Side note: Who is old enough to remember when you had to purchase a secondary "math processing unit" for your PC so it could handle big data like multiplying 6 digit numbers....?  We've come a long way!

My understanding is that one of the big problems for searching a spectra with a GPU is the memory issue -- a spectra is too large to fit in the memory for that tiny little processing core.

That's a lot of words to introduce G-MSR which you can read about (open access) here!



G-MSR reduces the data that each GPU core gets hit with to make sure that each little tiny core can handle what it is told to process. The authors hit it with 14 different historic datasets (I think they're all high resolution MS/MS) and they can process all of them.

I looked up the GPU they are using and it's $4,000! It looks like one specifically designed for industrial applications, but it doesn't look like it has more cores or memory than your standard $300-$500 GPU you'll use for 3D rendering, playing Injustice 2, or mining applications. It would be interesting to see how this algorithm would do with something that it would be easy to array 5-10 of....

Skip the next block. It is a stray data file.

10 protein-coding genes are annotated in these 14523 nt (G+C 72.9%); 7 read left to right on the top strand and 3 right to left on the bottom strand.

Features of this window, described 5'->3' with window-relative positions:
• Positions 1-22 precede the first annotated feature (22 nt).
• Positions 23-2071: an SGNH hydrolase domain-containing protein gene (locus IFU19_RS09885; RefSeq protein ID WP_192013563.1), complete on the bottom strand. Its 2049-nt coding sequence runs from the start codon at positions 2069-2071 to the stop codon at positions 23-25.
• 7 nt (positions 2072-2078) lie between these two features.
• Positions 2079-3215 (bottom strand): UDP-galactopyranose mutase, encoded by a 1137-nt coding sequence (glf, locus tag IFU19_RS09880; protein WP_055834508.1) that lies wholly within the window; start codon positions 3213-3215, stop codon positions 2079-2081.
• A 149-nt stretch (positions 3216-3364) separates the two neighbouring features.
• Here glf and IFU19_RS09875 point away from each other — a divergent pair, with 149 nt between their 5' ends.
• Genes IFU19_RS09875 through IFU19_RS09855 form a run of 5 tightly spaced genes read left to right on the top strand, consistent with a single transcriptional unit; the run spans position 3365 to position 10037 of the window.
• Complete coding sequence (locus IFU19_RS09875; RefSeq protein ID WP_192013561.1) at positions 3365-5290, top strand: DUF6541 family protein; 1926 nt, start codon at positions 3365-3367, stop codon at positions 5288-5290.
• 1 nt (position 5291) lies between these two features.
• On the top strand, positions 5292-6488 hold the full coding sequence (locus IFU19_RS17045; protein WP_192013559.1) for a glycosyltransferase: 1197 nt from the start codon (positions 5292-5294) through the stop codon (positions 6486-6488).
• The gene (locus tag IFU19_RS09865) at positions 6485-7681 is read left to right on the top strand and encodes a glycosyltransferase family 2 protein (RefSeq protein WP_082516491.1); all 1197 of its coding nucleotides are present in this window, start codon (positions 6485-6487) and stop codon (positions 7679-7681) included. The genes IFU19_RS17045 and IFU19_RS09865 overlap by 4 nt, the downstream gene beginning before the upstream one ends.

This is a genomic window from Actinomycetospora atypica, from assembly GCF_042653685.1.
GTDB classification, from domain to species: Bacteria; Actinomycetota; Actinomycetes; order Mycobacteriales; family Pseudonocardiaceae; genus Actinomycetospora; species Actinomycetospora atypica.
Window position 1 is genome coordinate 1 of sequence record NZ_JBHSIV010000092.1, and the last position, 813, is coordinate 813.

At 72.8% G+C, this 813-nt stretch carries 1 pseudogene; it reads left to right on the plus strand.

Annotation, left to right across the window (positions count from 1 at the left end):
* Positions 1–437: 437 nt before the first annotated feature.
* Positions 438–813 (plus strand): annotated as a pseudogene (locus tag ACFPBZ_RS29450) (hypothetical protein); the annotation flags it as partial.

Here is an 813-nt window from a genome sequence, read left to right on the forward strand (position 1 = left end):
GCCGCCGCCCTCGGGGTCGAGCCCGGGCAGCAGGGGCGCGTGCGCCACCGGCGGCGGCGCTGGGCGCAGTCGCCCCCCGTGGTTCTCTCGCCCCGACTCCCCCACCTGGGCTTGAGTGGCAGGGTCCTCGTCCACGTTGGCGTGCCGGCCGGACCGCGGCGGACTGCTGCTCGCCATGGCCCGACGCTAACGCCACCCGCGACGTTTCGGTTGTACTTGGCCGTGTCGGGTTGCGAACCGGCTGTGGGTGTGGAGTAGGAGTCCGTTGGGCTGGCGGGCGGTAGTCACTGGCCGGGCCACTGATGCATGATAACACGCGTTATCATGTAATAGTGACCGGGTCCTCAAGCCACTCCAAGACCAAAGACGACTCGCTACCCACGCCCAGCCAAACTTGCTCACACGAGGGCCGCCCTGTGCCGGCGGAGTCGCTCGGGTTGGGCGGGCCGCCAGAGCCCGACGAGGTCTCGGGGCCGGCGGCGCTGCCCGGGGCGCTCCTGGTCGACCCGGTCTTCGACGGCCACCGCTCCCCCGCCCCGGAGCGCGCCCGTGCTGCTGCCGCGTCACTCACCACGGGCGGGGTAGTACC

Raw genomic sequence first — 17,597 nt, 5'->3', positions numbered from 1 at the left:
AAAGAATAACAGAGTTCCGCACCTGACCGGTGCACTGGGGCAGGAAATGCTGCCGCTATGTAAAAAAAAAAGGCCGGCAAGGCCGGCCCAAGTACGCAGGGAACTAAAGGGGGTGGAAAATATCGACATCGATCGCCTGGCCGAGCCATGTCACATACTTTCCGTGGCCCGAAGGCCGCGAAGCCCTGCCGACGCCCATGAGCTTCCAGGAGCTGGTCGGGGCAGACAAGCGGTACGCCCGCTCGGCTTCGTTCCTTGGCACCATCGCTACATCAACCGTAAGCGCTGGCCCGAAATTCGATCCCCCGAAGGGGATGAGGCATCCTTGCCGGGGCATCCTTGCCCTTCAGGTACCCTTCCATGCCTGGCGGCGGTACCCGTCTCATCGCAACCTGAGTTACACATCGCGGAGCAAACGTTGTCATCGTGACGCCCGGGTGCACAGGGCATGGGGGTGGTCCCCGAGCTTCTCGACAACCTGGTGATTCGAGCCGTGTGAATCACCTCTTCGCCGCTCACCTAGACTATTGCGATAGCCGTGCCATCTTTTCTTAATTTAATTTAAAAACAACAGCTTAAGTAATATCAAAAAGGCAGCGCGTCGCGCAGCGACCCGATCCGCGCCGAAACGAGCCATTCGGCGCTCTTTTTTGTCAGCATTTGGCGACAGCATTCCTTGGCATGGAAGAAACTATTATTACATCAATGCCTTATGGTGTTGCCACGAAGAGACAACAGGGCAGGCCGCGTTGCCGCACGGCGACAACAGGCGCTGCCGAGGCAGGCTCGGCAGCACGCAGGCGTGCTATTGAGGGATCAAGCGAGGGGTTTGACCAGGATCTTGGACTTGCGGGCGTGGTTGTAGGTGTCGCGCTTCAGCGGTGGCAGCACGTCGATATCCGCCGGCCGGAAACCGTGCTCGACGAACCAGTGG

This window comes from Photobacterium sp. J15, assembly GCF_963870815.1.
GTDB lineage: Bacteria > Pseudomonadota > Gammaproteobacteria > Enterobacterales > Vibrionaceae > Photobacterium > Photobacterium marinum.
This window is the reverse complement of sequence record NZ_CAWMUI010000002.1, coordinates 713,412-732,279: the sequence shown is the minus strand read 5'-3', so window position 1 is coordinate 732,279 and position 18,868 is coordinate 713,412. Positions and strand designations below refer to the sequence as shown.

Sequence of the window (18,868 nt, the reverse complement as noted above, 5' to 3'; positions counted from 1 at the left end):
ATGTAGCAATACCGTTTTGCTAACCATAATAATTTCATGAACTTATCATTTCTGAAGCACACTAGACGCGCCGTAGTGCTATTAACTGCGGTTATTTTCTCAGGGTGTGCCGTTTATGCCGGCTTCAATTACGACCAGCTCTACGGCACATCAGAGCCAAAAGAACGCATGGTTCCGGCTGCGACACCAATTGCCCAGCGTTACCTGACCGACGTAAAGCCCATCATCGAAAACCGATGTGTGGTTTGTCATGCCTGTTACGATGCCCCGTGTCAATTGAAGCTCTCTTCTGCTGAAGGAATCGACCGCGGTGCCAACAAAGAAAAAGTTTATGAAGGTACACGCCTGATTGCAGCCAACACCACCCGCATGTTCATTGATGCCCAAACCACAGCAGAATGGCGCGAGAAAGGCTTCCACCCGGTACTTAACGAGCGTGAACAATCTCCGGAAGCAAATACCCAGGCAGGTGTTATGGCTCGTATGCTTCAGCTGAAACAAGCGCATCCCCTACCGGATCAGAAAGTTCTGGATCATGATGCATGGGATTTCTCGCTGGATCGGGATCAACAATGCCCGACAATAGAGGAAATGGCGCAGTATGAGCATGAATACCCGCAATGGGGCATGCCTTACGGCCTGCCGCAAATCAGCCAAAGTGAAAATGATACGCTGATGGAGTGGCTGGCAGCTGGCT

The program is GPL open and can be downloaded from GitHub here.


ABRF and ASMS registrations are now open!


It's 20178! And time to start picking conferences. I just got an ABRF announcement this morning. I forgot it was Myrtle Beach this year!


You could be there! (Around all the great talks from core directors and high throughput researchers from around the world, of course!)

You can check it out and register here! 

ASMS, however, decided to do a 180 this year. Instead of picturesque Indiana, Missouri and Baltimore (hey! what's wrong with Baltimore?!?! oh yeah...the conference attendees that got mugged ..or...um..randomly assaulted...? So...it's with this in mind that I feel I have the freedom to make fun of other conference locations, since mine might not have been everyone's favorite). This year, however!!

SAN DIEGO!

It's a fact. It is the greatest city in the HISTORY of mankind.  Discovered by the Germans in 1904....

(The best part is the blooper at the end where even Will Ferrell can't say that line with a straight face)